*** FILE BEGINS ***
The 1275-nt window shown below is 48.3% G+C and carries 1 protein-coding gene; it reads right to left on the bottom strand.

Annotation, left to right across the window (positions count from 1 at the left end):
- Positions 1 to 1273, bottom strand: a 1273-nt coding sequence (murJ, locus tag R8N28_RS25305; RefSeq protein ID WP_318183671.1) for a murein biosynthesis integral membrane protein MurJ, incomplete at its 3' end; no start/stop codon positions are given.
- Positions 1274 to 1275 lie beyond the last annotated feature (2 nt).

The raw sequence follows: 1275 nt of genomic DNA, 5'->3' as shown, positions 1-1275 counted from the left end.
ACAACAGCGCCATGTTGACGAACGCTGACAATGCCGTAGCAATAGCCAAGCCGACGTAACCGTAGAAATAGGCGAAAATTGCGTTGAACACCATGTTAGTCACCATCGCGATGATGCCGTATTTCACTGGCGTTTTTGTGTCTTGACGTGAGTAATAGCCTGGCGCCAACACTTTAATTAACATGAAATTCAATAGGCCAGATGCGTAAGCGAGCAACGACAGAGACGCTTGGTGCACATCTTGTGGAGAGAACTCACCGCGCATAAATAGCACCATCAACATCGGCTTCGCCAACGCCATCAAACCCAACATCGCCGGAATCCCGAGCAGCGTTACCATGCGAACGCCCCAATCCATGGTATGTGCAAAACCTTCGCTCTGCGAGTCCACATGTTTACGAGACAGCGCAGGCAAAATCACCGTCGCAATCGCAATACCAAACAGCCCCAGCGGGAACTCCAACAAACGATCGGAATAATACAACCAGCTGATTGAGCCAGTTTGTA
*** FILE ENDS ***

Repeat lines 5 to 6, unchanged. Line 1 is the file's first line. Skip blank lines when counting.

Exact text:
The raw sequence follows: 1275 nt of genomic DNA, 5'->3' as shown, positions 1-1275 counted from the left end.
ACAACAGCGCCATGTTGACGAACGCTGACAATGCCGTAGCAATAGCCAAGCCGACGTAACCGTAGAAATAGGCGAAAATTGCGTTGAACACCATGTTAGTCACCATCGCGATGATGCCGTATTTCACTGGCGTTTTTGTGTCTTGACGTGAGTAATAGCCTGGCGCCAACACTTTAATTAACATGAAATTCAATAGGCCAGATGCGTAAGCGAGCAACGACAGAGACGCTTGGTGCACATCTTGTGGAGAGAACTCACCGCGCATAAATAGCACCATCAACATCGGCTTCGCCAACGCCATCAAACCCAACATCGCCGGAATCCCGAGCAGCGTTACCATGCGAACGCCCCAATCCATGGTATGTGCAAAACCTTCGCTCTGCGAGTCCACATGTTTACGAGACAGCGCAGGCAAAATCACCGTCGCAATCGCAATACCAAACAGCCCCAGCGGGAACTCCAACAAACGATCGGAATAATACAACCAGCTGATTGAGCCAGTTTGTA